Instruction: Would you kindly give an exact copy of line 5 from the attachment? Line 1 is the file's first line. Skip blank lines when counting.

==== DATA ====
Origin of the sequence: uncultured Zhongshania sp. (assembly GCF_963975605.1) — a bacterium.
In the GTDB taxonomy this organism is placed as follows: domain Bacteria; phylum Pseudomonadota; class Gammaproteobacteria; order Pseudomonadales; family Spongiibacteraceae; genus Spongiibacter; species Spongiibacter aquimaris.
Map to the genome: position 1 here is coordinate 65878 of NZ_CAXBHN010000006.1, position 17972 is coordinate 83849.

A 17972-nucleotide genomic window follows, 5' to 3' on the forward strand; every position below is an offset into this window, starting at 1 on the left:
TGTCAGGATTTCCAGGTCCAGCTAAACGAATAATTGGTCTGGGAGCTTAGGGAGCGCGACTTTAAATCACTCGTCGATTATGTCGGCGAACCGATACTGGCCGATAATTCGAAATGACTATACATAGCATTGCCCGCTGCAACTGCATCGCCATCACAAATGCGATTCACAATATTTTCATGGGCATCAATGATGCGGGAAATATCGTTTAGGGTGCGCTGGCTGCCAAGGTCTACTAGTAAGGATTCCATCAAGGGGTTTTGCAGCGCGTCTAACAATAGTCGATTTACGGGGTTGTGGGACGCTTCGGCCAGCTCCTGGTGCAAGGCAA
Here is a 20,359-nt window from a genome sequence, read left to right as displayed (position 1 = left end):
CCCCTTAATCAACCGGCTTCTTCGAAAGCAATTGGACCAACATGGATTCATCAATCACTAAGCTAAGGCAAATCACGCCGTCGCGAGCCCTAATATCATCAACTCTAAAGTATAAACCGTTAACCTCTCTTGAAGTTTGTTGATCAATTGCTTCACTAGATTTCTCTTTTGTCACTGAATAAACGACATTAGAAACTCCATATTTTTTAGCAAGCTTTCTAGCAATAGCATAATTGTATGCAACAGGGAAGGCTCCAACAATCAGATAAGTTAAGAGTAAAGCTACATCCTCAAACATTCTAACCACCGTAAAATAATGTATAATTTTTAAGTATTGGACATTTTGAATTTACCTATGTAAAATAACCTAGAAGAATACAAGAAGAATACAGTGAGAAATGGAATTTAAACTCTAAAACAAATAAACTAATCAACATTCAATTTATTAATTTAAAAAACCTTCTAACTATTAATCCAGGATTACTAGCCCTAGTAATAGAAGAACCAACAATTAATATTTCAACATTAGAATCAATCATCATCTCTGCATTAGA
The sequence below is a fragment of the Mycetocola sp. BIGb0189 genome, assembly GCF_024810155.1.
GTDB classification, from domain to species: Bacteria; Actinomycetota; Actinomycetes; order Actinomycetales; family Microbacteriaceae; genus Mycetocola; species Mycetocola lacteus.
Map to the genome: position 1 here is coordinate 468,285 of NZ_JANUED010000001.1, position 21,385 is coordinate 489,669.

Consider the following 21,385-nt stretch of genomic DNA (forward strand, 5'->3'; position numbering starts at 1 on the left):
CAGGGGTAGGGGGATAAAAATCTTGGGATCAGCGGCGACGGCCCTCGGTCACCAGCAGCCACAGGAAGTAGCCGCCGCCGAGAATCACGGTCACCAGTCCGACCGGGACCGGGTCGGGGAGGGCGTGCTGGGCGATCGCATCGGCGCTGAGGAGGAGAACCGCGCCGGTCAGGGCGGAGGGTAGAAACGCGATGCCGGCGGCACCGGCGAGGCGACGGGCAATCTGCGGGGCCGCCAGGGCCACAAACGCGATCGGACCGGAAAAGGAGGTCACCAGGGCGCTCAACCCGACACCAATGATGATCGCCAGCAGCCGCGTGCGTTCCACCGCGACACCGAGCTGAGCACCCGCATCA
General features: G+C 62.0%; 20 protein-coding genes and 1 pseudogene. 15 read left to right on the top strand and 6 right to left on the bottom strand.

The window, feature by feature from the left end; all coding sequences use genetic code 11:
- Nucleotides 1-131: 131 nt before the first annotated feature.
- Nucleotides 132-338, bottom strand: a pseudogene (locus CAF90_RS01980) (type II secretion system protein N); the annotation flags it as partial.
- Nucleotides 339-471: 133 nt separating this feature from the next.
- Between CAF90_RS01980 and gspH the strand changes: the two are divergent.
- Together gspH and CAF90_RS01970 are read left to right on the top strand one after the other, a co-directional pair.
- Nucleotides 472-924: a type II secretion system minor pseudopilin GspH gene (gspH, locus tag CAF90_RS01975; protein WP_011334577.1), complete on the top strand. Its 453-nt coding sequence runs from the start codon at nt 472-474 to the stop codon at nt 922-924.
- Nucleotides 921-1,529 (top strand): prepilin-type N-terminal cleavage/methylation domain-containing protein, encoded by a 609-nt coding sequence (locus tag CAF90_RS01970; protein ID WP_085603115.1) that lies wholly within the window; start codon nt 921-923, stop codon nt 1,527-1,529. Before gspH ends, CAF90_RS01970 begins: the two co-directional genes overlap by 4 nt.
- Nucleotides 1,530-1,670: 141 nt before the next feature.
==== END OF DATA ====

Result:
TGTCAGGATTTCCAGGTCCAGCTAAACGAATAATTGGTCTGGGAGCTTAGGGAGCGCGACTTTAAATCACTCGTCGATTATGTCGGCGAACCGATACTGGCCGATAATTCGAAATGACTATACATAGCATTGCCCGCTGCAACTGCATCGCCATCACAAATGCGATTCACAATATTTTCATGGGCATCAATGATGCGGGAAATATCGTTTAGGGTGCGCTGGCTGCCAAGGTCTACTAGTAAGGATTCCATCAAGGGGTTTTGCAGCGCGTCTAACAATAGTCGATTTACGGGGTTGTGGGACGCTTCGGCCAGCTCCTGGTGCAAGGCAA